Gelassenheit – letting go – not being encumbered by systems, words, projects. And yet being free in systems, projects. Not trying to get away from all action, all speech, but free, unencumbering Gelassen in this or that action. Error of self-conscious contemplatives: to get hung up on a certain kind of non-action which is an imprisonment, a stupor, the opposite of Gelassenheit. Actually quietism is incompatible with true inner freedom. The furden of this stupid and enforced “quiet” – the self sitting heavily on its own head.
Still thinking of K.C., who wrote from Cincinnati. From a certain point of view my letter to her was a scandal. I was in effect saying, “Don’t listen for the voice of God, God will not speak to you.” Yet this had to be said. Today, for a certain type of person, deceptive. It is the wrong kind of listening: listening for a limited message, an objective sound, a sensible meaning. Actually one decides one’s life by responding to a word that is not well defined, easily explicable, safely accounted for. One decides to love in the face of an unaccountable void, and from the void comes an unaccountable truth. By this truth one’s existence is sustained in peace – until the truth is too firmly grasped and too clearly accounted for. Then one is relying on words, i.e., on ones’ own understanding and one’s own ingenuity in interpreting existence and its “signs.” The one is lost and has to be found once again in the patient Void.
– Thomas Merton, journal entry, November 13, 1966
I went out on the porch before dawn to think of these things, and of the words of Ezekiel (22:30): “And I sought among them for a man that might set up a hedge and stand in the gap before me in favor of the land that I might not destroy it, and I found none.” And while I was standing there, quails began to whistle all over the field and in the wood. I had not heard any for weeks and thought sure they were all dead, for there have been hunters everywhere. No, there they are! Signs of life, of gentleness, of helplessness, of providence, of love. They just keep existing and loving and making more quails and whistling in the bushes.
From Thomas Merton’s Journal – November 7, 1965
In choir the less I worried about the singing, the more I was possessed by Love. There is a lesson in that about being poor. You have got to be all the time cooperating with Love in this house, and Love sets a fast pace even at the beginning and, if you don’t keep up, you’ll get dropped. And yet, any speed is too slow for Love – and no speed is too fast for you if you will only let Love drag you off your feet – after that you will have to sail the whole way. But our instinct is to get off and start walking…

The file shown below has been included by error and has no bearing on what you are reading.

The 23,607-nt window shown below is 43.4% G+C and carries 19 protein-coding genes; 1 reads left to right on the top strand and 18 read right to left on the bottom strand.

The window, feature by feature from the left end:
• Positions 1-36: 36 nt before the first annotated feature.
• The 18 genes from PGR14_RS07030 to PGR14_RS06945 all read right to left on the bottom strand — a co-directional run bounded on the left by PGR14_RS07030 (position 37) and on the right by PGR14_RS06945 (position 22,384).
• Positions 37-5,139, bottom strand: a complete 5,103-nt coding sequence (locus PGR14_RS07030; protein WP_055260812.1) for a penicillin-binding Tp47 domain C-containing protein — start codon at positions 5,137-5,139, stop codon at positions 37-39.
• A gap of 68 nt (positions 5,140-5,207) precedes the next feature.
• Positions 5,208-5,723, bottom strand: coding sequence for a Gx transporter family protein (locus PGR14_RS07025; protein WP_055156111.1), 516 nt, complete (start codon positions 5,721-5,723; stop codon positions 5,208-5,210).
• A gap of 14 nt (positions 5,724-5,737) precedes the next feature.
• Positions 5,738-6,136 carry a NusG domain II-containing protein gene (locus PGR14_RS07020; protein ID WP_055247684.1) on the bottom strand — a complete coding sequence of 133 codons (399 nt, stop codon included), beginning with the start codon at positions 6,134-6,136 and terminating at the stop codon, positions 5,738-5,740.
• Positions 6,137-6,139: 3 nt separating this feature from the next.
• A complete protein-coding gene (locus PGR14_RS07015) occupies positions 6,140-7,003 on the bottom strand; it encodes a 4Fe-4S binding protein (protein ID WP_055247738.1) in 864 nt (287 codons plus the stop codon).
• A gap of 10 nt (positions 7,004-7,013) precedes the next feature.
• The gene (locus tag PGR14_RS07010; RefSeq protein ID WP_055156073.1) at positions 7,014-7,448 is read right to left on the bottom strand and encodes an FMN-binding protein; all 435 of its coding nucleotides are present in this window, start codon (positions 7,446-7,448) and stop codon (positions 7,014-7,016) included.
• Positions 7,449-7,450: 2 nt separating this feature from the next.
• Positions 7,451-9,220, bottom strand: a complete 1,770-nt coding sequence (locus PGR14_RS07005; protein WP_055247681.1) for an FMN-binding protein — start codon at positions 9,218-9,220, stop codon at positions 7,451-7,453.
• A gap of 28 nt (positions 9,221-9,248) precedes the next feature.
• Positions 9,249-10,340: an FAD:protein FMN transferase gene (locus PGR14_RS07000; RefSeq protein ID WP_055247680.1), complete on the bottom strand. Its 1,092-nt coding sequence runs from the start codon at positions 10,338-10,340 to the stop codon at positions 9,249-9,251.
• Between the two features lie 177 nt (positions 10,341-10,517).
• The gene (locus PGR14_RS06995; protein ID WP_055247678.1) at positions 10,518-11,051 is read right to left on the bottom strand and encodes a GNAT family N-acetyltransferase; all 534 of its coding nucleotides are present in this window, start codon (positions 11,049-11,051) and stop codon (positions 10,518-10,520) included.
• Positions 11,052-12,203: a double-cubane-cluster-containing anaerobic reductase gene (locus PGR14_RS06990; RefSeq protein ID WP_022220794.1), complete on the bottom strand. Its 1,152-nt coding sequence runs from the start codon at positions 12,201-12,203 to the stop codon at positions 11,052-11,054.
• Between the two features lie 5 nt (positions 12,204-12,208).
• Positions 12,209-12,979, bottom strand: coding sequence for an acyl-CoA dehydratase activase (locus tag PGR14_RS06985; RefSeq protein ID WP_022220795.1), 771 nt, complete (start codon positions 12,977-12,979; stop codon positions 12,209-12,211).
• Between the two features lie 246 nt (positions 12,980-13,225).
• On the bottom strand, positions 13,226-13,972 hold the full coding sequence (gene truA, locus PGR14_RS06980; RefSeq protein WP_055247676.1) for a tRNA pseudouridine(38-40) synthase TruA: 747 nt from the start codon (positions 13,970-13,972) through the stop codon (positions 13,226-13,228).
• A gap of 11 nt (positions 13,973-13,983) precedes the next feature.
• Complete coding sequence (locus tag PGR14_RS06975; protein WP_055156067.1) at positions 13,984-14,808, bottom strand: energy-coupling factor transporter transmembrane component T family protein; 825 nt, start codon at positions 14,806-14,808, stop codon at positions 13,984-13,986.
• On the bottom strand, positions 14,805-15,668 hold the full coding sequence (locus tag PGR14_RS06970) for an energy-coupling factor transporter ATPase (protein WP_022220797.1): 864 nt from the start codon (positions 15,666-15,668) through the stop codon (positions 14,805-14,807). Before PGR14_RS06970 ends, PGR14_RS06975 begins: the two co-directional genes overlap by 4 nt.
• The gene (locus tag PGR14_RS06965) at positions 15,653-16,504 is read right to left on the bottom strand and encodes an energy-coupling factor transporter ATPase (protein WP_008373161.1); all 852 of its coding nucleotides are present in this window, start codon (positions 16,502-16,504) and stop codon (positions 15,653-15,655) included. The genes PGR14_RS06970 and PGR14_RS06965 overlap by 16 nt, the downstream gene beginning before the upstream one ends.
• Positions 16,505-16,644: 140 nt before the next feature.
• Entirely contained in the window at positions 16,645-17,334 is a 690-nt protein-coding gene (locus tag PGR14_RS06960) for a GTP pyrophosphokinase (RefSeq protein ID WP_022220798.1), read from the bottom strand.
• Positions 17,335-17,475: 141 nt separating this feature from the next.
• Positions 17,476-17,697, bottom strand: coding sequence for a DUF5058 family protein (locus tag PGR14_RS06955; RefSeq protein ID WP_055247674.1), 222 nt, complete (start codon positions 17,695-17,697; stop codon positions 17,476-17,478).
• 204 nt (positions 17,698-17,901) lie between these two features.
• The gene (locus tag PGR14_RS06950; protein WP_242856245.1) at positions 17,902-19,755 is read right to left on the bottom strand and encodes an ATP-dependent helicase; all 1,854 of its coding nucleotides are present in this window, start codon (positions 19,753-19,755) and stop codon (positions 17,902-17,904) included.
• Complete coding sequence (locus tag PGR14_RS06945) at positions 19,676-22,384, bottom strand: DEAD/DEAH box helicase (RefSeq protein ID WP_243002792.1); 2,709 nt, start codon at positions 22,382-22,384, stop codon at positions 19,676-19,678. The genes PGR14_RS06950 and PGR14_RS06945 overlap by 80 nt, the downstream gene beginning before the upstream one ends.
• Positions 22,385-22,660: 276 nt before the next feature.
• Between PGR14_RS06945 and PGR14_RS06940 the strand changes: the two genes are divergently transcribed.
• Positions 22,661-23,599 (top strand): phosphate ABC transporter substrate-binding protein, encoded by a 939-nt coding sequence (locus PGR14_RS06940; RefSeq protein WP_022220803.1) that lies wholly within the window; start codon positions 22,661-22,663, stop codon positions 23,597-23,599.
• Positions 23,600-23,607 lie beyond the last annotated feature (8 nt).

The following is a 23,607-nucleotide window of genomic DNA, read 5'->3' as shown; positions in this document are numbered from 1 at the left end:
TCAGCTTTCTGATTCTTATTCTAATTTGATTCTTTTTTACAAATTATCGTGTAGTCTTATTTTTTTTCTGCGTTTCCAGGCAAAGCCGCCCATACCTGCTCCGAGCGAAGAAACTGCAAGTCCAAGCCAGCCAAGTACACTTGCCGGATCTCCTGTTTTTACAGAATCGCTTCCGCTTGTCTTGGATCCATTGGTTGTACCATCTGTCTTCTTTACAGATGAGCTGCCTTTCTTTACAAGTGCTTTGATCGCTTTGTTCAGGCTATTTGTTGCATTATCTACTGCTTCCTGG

I want to be poor. I want to be solitary. This business burns me. “My strength is dried up like a potsherd” (Psalm 21:16). I am all dried up with desire and I can only think of one thing – staying in the fire that burns me.
Sooner or later the world must burn, and all things in it – all the books, the cloister together with the brothel, Fra Angelico together with the Lucky Strike ads. Sooner or later it will all be consumed by fire and nobody will be left, for by that time the last man in the universe will have discovered the bomb capable of destroying the universe and will have been unable to resist the temptation to throw the thing and get it over with.
And here I sit writing in a diary.
But Love laughs at the end of the world because Love is the door to eternity, and he who loves is playing on the doorstep of eternity, and before anything can happen, Love will have drawn him over the sill and closed the door, and he won’t bother about the world burning because he will know nothing but Love.
Thomas Merton, journal entry – October 3 & 10, 1948
The light of truth burns without a flicker in the depths of a house that is shaken with storms of passion and of fear. “You will not fear the terror of the night.” And so I go on trying to walk on the waters of the breakdown. Worse than ever before and better than ever before. It is always painful and reassuring when he who I am not is visibly destroyed by the hand of God in order that the simplicity in the depths of me, which is God’s image, may be set free to serve God in peace. Sometimes in the midst of all this I am tremendously happy, and I have never in my life begun to be so grateful for God’s mercy.
– Thomas Merton, Journal entry, October 22, 1952
(photo: Monastery of Christ in The Desert, NM – September 2018)